Most Louisiana consumers are responsible enough to purchase insurance policies, but many fail to truly understand what those policies cover. Unfortunately, insurance is often seen as catch-all coverage that should pay out for any claim at any time. This thought process may lead some people to believe they were the victims of bad faith insurance despite their policy provider abiding by the law.
A bad faith insurance accusation typically claims that an insurer failed to fulfill its duties, which resulted in a loss to the policyholder. Some claims allege that the insurer never fully investigated the claim and therefore did not issue a payment. Others involve already-settled agreements against a policyholder, which his or her provider did not pay, or did not fully pay up to the individual's policy limit.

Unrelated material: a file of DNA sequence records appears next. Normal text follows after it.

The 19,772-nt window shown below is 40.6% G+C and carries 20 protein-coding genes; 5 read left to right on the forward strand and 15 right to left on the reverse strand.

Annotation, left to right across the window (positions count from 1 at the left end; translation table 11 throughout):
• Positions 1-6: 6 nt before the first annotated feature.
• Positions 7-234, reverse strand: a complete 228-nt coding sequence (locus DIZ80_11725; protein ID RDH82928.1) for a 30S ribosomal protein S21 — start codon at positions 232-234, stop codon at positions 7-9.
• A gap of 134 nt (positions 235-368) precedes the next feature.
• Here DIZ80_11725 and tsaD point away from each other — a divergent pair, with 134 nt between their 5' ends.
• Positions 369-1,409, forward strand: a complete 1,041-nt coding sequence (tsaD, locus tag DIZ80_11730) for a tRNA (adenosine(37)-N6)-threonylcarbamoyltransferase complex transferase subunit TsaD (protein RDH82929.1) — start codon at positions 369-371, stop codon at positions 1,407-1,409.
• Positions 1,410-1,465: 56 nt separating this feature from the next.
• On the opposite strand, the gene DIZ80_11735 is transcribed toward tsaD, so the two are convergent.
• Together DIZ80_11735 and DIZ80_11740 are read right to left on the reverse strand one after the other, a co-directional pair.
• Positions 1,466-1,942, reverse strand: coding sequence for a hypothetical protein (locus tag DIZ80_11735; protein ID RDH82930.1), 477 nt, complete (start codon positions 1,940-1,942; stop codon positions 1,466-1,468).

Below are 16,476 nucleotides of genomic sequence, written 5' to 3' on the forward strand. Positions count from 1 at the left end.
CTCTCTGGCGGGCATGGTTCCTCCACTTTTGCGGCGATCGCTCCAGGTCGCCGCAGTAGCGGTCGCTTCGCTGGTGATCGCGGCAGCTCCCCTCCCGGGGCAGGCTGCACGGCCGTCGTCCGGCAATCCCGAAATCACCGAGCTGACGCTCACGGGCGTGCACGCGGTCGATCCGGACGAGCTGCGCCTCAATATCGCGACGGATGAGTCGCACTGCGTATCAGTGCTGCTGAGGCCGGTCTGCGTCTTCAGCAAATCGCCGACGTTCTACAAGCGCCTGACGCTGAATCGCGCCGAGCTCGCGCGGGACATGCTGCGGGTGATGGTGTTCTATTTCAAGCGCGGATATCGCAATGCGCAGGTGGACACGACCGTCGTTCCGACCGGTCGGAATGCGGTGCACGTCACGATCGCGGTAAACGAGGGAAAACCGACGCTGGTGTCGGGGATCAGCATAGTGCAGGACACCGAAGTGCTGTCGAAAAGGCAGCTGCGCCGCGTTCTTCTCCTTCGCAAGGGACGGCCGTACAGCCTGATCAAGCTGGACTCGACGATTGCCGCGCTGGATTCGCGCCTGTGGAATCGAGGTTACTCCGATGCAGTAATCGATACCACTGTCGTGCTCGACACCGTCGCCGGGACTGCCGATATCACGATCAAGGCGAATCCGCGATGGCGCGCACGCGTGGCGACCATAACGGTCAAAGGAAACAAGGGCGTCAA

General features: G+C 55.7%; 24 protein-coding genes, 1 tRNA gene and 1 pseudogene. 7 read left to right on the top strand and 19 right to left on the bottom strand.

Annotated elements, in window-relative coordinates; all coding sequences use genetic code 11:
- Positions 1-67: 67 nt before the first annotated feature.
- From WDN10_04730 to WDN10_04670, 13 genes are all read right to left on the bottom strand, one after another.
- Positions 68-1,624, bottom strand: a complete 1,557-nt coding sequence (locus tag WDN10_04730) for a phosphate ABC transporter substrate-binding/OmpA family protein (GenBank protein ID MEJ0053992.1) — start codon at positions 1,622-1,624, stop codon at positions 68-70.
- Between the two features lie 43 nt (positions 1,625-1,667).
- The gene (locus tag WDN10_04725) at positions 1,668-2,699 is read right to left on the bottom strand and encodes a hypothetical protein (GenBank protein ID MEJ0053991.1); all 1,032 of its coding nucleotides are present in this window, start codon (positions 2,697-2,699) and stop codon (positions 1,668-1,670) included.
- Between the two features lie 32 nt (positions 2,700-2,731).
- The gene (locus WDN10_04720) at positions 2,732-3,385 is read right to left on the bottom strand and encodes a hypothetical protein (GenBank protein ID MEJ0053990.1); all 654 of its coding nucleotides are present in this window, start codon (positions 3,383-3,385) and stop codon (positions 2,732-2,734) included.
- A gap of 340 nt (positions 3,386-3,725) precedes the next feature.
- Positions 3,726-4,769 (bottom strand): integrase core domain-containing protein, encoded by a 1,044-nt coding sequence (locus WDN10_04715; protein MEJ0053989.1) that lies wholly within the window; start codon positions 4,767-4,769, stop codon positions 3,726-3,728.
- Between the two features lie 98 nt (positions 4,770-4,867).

These claims often manifest in one of two types of lawsuits -- a tort or breach of contract. A tort is a civil wrongdoing that caused another party harm, and such cases might involve instances where individuals did not seek necessary medical care because of insurance refusal, and therefore suffered further injury. A breach of contract claim usually deals with insurers who are accused of failing to hold up their end of the bargain by denying covered claims.
It is not necessarily uncommon for policyholders to submit claims that fall outside the coverage of their policies. Indeed, many people in Louisiana have only a general idea of what their policies address. When their claims are denied they often feel irritated or even wronged, which may prompt them to take action. However, if an insurer's actions fell within the policyholder's listed coverage, then denying their claim is not an example of bad faith insurance.